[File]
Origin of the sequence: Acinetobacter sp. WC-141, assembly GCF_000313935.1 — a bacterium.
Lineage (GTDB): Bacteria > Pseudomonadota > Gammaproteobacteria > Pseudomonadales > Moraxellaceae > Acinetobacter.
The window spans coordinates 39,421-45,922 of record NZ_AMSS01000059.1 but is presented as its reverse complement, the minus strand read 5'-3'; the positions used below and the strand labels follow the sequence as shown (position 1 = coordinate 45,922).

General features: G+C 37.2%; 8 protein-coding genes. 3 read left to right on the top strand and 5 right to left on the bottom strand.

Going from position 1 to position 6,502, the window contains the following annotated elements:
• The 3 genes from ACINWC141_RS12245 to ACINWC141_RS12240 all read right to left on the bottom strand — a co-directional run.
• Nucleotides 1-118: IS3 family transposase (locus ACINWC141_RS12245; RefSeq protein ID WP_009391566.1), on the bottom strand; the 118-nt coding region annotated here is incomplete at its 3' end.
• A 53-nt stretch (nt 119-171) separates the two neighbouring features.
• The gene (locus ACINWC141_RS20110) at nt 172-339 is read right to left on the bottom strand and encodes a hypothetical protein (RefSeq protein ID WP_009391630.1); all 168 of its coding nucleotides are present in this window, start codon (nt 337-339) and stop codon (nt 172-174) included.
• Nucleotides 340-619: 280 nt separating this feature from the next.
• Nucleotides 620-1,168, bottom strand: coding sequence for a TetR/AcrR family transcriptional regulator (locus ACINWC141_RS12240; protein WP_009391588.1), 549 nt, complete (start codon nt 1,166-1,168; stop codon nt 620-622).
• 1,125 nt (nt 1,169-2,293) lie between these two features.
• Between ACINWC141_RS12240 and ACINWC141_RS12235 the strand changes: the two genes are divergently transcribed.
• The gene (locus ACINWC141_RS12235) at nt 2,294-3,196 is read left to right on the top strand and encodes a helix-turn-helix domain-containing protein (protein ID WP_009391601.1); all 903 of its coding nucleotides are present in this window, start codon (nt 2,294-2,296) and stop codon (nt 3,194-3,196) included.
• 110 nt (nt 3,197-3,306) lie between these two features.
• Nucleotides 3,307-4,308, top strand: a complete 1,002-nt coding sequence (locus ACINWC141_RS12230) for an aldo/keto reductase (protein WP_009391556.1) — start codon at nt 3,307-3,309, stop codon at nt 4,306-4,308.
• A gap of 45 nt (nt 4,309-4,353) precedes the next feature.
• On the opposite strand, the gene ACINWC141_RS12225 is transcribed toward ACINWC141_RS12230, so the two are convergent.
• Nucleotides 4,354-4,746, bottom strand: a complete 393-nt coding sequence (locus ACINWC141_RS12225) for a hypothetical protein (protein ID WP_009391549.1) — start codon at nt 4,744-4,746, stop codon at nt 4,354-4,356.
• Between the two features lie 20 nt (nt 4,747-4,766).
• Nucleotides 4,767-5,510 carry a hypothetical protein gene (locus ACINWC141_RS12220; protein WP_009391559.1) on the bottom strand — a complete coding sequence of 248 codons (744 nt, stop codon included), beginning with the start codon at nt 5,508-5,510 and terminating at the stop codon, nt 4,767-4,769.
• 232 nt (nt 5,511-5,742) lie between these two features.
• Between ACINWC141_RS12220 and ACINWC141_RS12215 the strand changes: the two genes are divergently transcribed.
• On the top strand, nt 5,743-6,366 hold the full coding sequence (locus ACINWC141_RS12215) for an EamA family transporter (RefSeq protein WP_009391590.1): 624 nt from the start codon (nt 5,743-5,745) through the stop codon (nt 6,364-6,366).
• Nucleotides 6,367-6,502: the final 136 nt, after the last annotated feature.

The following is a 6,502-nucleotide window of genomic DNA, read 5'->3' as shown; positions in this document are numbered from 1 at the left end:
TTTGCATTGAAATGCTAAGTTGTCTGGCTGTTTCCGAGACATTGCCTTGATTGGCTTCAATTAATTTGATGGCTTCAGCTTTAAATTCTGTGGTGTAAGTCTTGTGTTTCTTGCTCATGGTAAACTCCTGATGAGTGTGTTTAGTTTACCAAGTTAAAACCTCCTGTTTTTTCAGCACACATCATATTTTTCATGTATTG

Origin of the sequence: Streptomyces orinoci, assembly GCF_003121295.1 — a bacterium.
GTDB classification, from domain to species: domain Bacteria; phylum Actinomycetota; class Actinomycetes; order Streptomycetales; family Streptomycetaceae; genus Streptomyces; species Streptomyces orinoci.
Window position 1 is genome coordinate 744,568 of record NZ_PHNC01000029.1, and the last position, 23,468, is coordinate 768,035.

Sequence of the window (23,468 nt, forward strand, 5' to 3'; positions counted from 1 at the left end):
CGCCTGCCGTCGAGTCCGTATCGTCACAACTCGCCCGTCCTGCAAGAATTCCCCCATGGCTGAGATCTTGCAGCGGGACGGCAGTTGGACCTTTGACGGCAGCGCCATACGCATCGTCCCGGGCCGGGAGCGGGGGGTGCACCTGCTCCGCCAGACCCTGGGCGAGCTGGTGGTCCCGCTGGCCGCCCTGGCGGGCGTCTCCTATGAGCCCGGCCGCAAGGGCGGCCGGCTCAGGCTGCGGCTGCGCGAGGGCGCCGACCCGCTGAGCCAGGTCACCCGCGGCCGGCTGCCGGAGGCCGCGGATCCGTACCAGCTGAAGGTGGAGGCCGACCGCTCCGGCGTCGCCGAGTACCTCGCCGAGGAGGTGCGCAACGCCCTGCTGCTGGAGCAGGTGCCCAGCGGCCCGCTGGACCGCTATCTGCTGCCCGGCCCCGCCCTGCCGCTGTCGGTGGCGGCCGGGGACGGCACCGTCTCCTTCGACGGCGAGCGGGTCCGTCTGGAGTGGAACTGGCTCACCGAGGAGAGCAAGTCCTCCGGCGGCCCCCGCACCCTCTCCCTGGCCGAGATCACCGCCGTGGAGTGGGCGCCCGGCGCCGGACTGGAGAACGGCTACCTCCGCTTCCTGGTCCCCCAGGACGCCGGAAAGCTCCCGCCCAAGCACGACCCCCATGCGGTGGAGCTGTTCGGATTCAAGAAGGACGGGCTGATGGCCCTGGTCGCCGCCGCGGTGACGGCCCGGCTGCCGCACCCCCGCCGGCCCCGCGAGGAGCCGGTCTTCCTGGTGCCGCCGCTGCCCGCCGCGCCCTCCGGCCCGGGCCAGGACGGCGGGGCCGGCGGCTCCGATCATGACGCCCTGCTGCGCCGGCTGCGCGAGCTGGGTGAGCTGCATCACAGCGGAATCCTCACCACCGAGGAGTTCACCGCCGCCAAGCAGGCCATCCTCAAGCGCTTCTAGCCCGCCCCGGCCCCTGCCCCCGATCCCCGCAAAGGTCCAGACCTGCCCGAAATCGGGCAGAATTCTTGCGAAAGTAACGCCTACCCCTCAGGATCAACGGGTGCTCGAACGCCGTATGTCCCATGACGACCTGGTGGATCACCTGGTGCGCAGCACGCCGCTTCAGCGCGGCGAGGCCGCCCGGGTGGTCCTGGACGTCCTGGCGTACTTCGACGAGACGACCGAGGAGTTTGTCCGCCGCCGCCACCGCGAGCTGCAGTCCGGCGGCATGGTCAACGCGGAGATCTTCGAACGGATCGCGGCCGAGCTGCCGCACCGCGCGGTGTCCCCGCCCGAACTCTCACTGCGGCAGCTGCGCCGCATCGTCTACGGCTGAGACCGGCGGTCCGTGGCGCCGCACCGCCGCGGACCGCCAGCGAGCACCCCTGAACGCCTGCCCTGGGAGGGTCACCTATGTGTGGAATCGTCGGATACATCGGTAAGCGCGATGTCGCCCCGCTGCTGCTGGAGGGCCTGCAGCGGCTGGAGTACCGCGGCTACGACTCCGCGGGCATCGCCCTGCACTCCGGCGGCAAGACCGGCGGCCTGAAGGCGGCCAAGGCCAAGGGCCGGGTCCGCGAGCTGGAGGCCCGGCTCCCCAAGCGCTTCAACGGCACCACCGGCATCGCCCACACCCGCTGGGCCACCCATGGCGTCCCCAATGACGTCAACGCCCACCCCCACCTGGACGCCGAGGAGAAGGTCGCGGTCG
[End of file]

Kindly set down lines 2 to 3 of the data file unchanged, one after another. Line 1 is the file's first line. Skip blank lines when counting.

Lineage (GTDB): Bacteria > Pseudomonadota > Gammaproteobacteria > Pseudomonadales > Moraxellaceae > Acinetobacter.
The window spans coordinates 39,421-45,922 of record NZ_AMSS01000059.1 but is presented as its reverse complement, the minus strand read 5'-3'; the positions used below and the strand labels follow the sequence as shown (position 1 = coordinate 45,922).